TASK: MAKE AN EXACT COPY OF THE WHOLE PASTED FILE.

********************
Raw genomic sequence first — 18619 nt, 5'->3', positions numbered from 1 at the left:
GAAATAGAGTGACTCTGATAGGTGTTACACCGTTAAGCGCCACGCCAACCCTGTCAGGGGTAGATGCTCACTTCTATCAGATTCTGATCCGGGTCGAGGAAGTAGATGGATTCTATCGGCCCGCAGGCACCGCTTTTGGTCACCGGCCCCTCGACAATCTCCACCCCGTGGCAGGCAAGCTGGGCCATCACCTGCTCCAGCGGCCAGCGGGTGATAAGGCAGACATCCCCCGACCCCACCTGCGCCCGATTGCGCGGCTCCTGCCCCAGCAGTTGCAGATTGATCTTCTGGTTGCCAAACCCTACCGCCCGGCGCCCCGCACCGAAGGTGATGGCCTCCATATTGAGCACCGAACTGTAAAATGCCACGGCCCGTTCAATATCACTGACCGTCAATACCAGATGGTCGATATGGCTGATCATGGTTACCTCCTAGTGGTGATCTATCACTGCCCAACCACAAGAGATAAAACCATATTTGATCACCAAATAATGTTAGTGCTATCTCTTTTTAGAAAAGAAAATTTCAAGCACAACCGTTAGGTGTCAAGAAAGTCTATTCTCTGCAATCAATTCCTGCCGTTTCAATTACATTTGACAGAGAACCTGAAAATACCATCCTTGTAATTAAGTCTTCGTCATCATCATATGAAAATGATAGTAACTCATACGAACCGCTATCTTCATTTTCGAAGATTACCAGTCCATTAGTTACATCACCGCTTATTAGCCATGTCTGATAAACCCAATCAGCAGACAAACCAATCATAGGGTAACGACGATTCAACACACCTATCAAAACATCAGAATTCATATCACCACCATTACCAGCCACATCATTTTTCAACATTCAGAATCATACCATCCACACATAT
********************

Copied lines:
Raw genomic sequence first — 18619 nt, 5'->3', positions numbered from 1 at the left:
GAAATAGAGTGACTCTGATAGGTGTTACACCGTTAAGCGCCACGCCAACCCTGTCAGGGGTAGATGCTCACTTCTATCAGATTCTGATCCGGGTCGAGGAAGTAGATGGATTCTATCGGCCCGCAGGCACCGCTTTTGGTCACCGGCCCCTCGACAATCTCCACCCCGTGGCAGGCAAGCTGGGCCATCACCTGCTCCAGCGGCCAGCGGGTGATAAGGCAGACATCCCCCGACCCCACCTGCGCCCGATTGCGCGGCTCCTGCCCCAGCAGTTGCAGATTGATCTTCTGGTTGCCAAACCCTACCGCCCGGCGCCCCGCACCGAAGGTGATGGCCTCCATATTGAGCACCGAACTGTAAAATGCCACGGCCCGTTCAATATCACTGACCGTCAATACCAGATGGTCGATATGGCTGATCATGGTTACCTCCTAGTGGTGATCTATCACTGCCCAACCACAAGAGATAAAACCATATTTGATCACCAAATAATGTTAGTGCTATCTCTTTTTAGAAAAGAAAATTTCAAGCACAACCGTTAGGTGTCAAGAAAGTCTATTCTCTGCAATCAATTCCTGCCGTTTCAATTACATTTGACAGAGAACCTGAAAATACCATCCTTGTAATTAAGTCTTCGTCATCATCATATGAAAATGATAGTAACTCATACGAACCGCTATCTTCATTTTCGAAGATTACCAGTCCATTAGTTACATCACCGCTTATTAGCCATGTCTGATAAACCCAATCAGCAGACAAACCAATCATAGGGTAACGACGATTCAACACACCTATCAAAACATCAGAATTCATATCACCACCATTACCAGCCACATCATTTTTCAACATTCAGAATCATACCATCCACACATAT